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Decision in case 1512/2015/PD on the European Commission’s recovery of funds relating to several EU-funded projects

The case concerned the European Commission’s decision to recover sums paid out as grants under various EU-funded projects. The decision was taken following audits carried out by an auditor on behalf of the Commission. The complainant disagreed with the audit findings. Amongst other things, the complainant wanted the audits to be reviewed by the national chamber of auditors in its Member State. The Commission did not consider this necessary.

The Ombudsman inquired into the issue and found that there was no maladministration by the Commission.

Background to the complaint

1. The complainant is a subsidiary of an international corporation that specialises in the design of business operations, including software solutions. Between 2009 and 2012, the complainant took over a Czech firm (‘the participating firm’) that had participated in various projects under the European Union’s Sixth and Seventh Framework Programmes for Research and Technological Development (FP6 and FP7). The firm’s participation in these projects was funded by the European Commission through grants. The conditions governing these grants were laid down in different ‘grant agreements’.

2. In 2009, the Commission ordered financial audits of the projects to be carried out. The draft audit reports found that there were  shortcomings in the accounting of the projects and suggested that the Commission should seek to recover from the complainant substantial amounts of the grants it had paid (around 50%). The Commission sent the draft audit reports to the complainant in 2012 and 2013.

3. The complainant took the view that the findings of the draft audit reports were wrong and wanted the Commission to terminate or suspend the audit procedures. In particular, the complainant took issue with the accounting firm that carried out the audits on the Commission’s behalf. According to the complainant, the accounting methods of the firm were not in accordance with the “International Standards of Auditing”. The complainant therefore wanted the accounting firm’s work to be audited by the Chamber of Auditors of the Czech Republic and asked that the Commission consent to this[1]. The complainant also said that it could not comment on the draft audit reports, as it was not in possession of all the documentation that the accounting firm had received from the participating firm. Moreover, the complainant suspected that the Commission had put it in the ‘Early Warning System’[2].

4. In its correspondence with the complainant, the Commission contested this. Finally, it proceeded with a recovery order, in accordance with the audit findings.

5. In September 2015, the complainant submitted a complaint to the Ombudsman.

The inquiry

6. The Ombudsman opened an inquiry into the following aspects of the complaint:

1) The Commission erred by accepting the findings of the audit and seeking to recover the related funds.

2) The Commission wrongly refused to consent to having the work of the accounting firm audited by the Czech Chamber of Auditors.

3) The Commission failed to confirm that it had provided the complainant with all the documentation that its accounting firm had received from the participating firm.

4) The Commission failed to inform the complainant whether it had been put in the Early Warning System.

7. In the course of the inquiry the Ombudsman asked the Commission to inform the complainant whether all documentation had been provided to the complainant and whether the complainant had been put in the Early Warning System. The Commission then informed the complainant that all documentation had been provided to the complainant and that the complainant had not been put in the Early Warning System.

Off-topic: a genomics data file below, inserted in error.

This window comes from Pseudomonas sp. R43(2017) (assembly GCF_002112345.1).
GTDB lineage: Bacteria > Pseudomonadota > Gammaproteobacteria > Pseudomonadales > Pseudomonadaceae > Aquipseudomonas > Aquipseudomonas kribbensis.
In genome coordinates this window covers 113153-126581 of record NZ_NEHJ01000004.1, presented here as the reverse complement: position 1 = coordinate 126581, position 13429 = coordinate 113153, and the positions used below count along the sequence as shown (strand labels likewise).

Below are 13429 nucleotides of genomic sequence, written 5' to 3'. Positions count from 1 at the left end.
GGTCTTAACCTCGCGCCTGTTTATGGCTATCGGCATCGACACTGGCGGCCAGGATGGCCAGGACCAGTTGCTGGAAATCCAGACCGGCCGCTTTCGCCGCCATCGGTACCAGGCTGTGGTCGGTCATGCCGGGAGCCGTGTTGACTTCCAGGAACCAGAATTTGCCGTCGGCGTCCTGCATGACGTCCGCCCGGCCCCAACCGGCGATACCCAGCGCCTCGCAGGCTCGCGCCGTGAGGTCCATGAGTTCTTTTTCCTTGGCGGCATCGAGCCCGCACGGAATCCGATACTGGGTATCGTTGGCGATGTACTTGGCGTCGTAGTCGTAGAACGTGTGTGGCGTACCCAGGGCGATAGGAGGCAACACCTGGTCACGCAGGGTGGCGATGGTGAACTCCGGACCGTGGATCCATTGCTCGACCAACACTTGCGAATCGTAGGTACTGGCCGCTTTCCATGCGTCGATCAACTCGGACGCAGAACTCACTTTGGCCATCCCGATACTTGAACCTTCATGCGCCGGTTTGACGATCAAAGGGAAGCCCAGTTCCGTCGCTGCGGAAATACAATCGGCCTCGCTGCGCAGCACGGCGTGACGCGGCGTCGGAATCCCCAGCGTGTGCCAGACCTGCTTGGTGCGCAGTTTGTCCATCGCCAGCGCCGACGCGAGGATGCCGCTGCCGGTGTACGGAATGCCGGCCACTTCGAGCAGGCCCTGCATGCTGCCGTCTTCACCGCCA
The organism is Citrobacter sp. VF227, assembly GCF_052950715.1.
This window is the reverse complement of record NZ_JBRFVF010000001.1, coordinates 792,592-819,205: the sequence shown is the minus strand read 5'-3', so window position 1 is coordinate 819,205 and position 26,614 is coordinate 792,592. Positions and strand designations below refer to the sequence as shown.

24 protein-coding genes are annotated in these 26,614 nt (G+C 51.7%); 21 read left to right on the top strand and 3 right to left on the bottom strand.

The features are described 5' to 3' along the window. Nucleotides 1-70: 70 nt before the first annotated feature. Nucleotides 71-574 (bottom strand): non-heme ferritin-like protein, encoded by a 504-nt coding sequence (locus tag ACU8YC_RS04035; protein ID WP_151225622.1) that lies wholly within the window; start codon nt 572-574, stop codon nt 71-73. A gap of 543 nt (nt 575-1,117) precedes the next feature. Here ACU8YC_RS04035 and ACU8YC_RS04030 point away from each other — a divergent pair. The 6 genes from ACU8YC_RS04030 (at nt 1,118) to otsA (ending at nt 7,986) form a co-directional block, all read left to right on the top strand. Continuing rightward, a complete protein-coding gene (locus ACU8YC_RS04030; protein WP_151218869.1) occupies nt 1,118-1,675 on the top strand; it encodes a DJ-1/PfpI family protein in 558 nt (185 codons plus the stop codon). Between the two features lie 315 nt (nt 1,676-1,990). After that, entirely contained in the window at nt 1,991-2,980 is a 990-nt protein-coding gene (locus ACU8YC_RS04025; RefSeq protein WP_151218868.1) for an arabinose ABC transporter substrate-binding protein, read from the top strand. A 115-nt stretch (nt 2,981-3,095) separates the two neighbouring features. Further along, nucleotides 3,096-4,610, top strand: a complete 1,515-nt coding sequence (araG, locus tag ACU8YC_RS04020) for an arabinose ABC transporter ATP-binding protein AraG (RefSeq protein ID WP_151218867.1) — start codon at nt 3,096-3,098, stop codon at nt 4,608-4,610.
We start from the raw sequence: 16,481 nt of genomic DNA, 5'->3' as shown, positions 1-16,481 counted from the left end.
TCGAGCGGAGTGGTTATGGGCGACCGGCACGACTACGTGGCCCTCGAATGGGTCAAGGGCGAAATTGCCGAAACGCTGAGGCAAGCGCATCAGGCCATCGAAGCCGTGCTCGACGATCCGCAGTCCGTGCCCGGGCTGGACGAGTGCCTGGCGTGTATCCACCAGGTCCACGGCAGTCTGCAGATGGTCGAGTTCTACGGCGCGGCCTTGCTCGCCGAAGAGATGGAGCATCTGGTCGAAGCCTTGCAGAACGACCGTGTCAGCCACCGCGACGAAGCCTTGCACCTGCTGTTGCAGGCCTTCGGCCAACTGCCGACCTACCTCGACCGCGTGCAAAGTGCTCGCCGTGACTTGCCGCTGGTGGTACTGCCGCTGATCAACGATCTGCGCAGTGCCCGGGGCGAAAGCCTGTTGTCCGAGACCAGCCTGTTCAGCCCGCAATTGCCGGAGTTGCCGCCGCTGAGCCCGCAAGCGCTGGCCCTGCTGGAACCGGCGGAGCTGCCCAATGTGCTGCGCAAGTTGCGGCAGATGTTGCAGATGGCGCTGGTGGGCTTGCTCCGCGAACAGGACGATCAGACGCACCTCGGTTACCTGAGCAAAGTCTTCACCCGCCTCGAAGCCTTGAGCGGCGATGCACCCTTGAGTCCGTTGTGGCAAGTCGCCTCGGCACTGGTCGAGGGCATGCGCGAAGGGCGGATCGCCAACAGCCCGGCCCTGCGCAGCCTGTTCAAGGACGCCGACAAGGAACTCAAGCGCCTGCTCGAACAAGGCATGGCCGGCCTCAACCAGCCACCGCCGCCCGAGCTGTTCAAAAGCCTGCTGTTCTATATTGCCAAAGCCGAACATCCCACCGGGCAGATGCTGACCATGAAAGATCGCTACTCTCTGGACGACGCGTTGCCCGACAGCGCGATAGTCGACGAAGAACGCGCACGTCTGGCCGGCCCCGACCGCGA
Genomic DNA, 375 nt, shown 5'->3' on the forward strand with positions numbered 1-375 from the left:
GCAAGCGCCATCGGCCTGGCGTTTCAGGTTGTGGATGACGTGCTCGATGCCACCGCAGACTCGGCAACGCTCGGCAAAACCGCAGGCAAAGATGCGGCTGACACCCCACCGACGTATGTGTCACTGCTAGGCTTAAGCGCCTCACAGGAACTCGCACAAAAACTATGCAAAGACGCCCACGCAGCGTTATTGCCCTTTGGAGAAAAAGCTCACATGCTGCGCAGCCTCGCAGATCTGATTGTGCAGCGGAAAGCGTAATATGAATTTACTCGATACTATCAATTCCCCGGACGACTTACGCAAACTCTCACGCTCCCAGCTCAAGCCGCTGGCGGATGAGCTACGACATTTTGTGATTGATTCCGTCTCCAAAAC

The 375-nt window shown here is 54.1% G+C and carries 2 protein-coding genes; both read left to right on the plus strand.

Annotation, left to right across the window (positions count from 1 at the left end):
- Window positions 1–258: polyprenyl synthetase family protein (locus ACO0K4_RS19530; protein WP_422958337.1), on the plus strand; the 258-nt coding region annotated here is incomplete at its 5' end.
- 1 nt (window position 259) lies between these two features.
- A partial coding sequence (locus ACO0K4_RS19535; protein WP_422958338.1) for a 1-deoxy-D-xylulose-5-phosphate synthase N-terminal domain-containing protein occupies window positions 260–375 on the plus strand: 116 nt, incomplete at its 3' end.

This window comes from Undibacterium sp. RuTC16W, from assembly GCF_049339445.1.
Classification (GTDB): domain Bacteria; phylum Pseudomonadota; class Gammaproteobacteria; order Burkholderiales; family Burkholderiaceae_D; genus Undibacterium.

8. The Ombudsman’s decision takes into account the arguments and views put forward by the parties.

Audit findings and recovery

Arguments of the parties

9. The complainant argued, essentially, that the audit findings were wrong. The audit had found the time recording system of the participating firm unreliable but did not indicate what alternative system should have been used. Moreover, the complainant claimed that the auditing procedure had taken a long time and that audit procedures concerning other companies that had participated in the same projects had been concluded more swiftly. As a result, the complainant argued that the participating firm had been discriminated against. The complainant also considered that the recovery of the funds would amount to an “abuse of rights” and that it was in any case “time-barred”.

10. The Commission referred to the audit findings and stated that it had no reason to doubt these findings. In particular, it stated that the audit had found systemic errors which called into question how the participating firm managed and reported staff costs, as well as other evidence that did not support the reported working time[3].

11. The Commission acknowledged that the audit procedures had taken a long time and expressed regret for this. It explained that the time taken was due to the complexity of the cases and was not due to a discriminatory approach to the complainant. The Commission argued that it had not abused its rights, as set out under the grant agreements, as it was entitled to initiate an audit within five years from the end of a project.

The Ombudsman's assessment

12. The Ombudsman finds that the reasons given by the Commission are sound and appropriate.

13. The audit findings are reasoned and understandable. The fact that the audit reports did not recommend a specific alternative time recording system does not alter the finding that the reported working time was not adequately supported by the time recording system used and other evidence.